Reuse a Pi – Proxy server

The Raspberry Pi was (and still is) an incredible computer. It was the size of a small deck of cards, ran Linux, could manipulate other devices via the GPIO pins, cost only 35 dollars and is just as capable as a normal personal computer.

If one was good then two must be better and so some how I ended up buying a few of them.  I did create my own little weather station and to fool around with other Arduino peripherals.  It was a lot of fun but somehow they got set aside in a shoe box.

It seems to be a shame to not use these so I am trying to find a use for these devices.  The first use was to create a Airprint server so my wife could print from her Ipad.

What is a proxy server

A proxy server is simply a server that is acting as a gateway between two networks. Typically the second network is the internet.  There are a number of different types of proxy server’s that can be installed.

Cache server The server saves the internet content locally.  This makes subsequent calls by either the same or different clients faster as the information is cached locally.

The server is defined to listen to a specific port and the client must be specifically configured to use that proxy server.

Transparent server A transparent server performs the same function as a cache server but with a single distinction.

The client does not have to be specifically configured nor know that a proxy server exists.

Reverse server A reverse proxy performs a similar function of caching results but instead of running on the client’s network for the benefit of the client’s company it runs for the benefit of the web server.  Its goal is to reduce the load from the web server.

Installing a proxy server

In the open source world there is seldom a single option for any given software solution. This is true from web servers to office suites.  There is undoubtedly a number of proxy servers as well but the one that kept coming up in my searches was Squid.

Installing squid on the Raspberry Pi is just as matter of the following apt-get command.

apt-get install squid3

This is a small and self contained program.  The program squid3 is installed into /etc/squid3 along with the squid.conf configuration file.

The default configuration for squid won’t let anything through, you will need to make a few tiny changes.  Below are a few extracts from the configuration.

# Example rule allowing access from your local networks.
# Adapt to list your (internal) IP networks from where browsing
# should be allowed
#acl localnet src # RFC1918 possible internal network
#acl localnet src # RFC1918 possible internal network
#acl localnet src # RFC1918 possible internal network
#acl localnet src fc00::/7 # RFC 4193 local private network range
#acl localnet src fe80::/10 # RFC 4291 link-local (directly plugged) machines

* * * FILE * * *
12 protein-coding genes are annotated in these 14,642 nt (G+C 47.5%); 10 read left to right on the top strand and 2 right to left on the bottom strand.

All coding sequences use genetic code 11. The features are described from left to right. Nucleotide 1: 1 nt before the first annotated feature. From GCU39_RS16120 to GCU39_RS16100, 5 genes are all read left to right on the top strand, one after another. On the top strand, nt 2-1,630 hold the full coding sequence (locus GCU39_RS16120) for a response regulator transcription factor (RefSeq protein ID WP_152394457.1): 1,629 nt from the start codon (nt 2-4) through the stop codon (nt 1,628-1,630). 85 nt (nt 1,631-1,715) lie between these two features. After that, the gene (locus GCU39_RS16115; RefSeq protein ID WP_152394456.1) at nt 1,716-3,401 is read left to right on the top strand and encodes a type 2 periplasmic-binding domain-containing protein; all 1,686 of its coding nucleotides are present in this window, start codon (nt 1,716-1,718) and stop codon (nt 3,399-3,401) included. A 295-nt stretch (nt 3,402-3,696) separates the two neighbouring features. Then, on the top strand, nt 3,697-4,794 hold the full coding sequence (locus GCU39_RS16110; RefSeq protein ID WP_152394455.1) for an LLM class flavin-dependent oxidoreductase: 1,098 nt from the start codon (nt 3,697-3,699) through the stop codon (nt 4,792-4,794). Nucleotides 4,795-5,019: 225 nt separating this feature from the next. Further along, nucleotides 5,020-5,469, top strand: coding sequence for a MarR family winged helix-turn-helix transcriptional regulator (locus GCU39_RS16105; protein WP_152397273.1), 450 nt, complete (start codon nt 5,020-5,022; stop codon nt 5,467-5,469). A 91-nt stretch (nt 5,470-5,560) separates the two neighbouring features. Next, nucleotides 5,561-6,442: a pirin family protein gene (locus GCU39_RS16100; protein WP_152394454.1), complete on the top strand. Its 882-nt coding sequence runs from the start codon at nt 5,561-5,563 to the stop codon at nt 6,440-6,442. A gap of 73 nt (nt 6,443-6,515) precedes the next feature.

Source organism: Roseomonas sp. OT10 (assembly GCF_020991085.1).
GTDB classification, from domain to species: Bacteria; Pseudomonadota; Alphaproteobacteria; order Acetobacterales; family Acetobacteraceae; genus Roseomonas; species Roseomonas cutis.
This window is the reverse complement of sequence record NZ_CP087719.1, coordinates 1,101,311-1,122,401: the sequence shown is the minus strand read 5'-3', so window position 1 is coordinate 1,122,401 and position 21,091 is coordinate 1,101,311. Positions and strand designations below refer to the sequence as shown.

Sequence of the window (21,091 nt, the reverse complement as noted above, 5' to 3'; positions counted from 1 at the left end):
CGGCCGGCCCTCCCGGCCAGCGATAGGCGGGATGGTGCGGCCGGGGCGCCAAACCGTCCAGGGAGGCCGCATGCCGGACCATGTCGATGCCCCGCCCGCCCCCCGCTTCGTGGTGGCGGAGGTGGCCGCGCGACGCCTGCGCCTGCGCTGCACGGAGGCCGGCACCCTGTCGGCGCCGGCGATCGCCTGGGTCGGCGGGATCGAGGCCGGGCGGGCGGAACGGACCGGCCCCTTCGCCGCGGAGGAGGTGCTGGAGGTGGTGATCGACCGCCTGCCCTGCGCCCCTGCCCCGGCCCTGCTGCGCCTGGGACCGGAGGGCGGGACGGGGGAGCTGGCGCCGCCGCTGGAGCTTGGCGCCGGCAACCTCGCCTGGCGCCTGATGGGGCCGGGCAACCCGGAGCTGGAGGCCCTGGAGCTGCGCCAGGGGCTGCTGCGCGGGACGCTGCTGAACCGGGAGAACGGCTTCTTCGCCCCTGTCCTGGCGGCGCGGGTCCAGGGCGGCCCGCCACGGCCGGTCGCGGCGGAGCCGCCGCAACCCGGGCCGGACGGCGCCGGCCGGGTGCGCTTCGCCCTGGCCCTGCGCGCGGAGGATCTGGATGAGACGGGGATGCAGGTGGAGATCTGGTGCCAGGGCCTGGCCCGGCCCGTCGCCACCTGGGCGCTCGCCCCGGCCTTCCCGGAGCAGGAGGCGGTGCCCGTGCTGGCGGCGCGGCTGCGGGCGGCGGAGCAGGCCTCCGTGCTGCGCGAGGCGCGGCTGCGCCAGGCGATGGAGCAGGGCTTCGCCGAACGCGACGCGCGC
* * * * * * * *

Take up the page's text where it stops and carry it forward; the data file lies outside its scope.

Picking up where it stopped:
acl localnet src

In this excerpt I needed to add line 9 for my network.


The change above is used in conjunction with a second change to the configuration file, line 8 below to use this “localnet”.


# Example rule allowing access from your local networks.
# Adapt localnet in the ACL section to list your (internal) IP networks
# from where browsing should be allowed
http_access allow localnet
http_access allow localhost 

This is actually the only configuration that is necessary in order to use the proxy server.


However it is possible to add a few additional lines to try and filter out advertisements a bit.  Just add them at the spot highlighted in the configuration file. This small insert allows me to define places on the internet in a text file or text files of locations that I don’t want to be accessible.

## disable ads 
acl ads dstdom_regex "/etc/squid3/ad_block.txt"
http_access deny ads
deny_info TCP_RESET ads

acl urlads url_regex "/etc/squid3/adurl_block.txt"
http_access deny urlads
#deny_info TCP_RESET urlads

For my proxy server I have setup two text files. The first one is for sites that I want filtered out.  The second text file could contain url’s for sites that deliver advertisements. This makes it easy to either reduce the advertisements for the sites you want to visit while preventing unsavory sites from getting through.


Blocking the URL’s is as simple as you think.  Simply enter the name of the website that you would normally enter into your browser.


The same is true for blocking the ads as well.  It is harder to give a clear list of which domains are serving advertisements.  It is probably best to find a blacklist of those domains.

There are other sites that are dedicated to keeping up-to-date lists for these advertisement domains. I don’t feel that I am adding any additional value by providing that here.  If you want such a list then you should go and find one of those sites.

This site also has additional information on how to setup squid.  If you want to learn more visit

Setting up the client

The squid proxy server will look at port 3128 by default.

# Squid normally listens to port 3128
http_port 3128

So when setting up the browser to use the new proxy server point it to the raspberry pi and to this port.

Other notes

When updating the different ad blocking text files you could get these values reloaded by restarting squid or by running the reconfigure option which will re-process the configuration file.

squid3 -k reconfigure


This entry was posted in Setup From Scratch. Bookmark the permalink.